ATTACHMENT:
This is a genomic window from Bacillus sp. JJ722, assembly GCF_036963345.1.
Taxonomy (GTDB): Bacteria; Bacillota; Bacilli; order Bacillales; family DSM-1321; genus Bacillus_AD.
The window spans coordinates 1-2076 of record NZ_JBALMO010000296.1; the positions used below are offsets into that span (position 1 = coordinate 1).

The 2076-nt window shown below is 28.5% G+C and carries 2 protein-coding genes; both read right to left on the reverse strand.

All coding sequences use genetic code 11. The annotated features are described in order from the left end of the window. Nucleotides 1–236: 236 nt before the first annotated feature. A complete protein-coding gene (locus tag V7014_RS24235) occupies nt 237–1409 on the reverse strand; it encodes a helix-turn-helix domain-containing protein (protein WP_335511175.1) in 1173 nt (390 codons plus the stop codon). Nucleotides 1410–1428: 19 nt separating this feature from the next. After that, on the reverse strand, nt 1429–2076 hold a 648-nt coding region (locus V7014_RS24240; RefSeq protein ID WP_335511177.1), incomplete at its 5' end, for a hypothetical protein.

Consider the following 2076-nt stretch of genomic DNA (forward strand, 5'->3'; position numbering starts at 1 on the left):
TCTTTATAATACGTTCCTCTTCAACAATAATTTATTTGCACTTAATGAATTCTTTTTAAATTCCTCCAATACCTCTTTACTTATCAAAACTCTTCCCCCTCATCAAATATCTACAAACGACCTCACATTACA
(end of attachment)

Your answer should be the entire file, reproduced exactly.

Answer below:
This is a genomic window from Bacillus sp. JJ722, assembly GCF_036963345.1.
Taxonomy (GTDB): Bacteria; Bacillota; Bacilli; order Bacillales; family DSM-1321; genus Bacillus_AD.
The window spans coordinates 1-2076 of record NZ_JBALMO010000296.1; the positions used below are offsets into that span (position 1 = coordinate 1).

The 2076-nt window shown below is 28.5% G+C and carries 2 protein-coding genes; both read right to left on the reverse strand.

All coding sequences use genetic code 11. The annotated features are described in order from the left end of the window. Nucleotides 1–236: 236 nt before the first annotated feature. A complete protein-coding gene (locus tag V7014_RS24235) occupies nt 237–1409 on the reverse strand; it encodes a helix-turn-helix domain-containing protein (protein WP_335511175.1) in 1173 nt (390 codons plus the stop codon). Nucleotides 1410–1428: 19 nt separating this feature from the next. After that, on the reverse strand, nt 1429–2076 hold a 648-nt coding region (locus V7014_RS24240; RefSeq protein ID WP_335511177.1), incomplete at its 5' end, for a hypothetical protein.

Consider the following 2076-nt stretch of genomic DNA (forward strand, 5'->3'; position numbering starts at 1 on the left):
TCTTTATAATACGTTCCTCTTCAACAATAATTTATTTGCACTTAATGAATTCTTTTTAAATTCCTCCAATACCTCTTTACTTATCAAAACTCTTCCCCCTCATCAAATATCTACAAACGACCTCACATTACA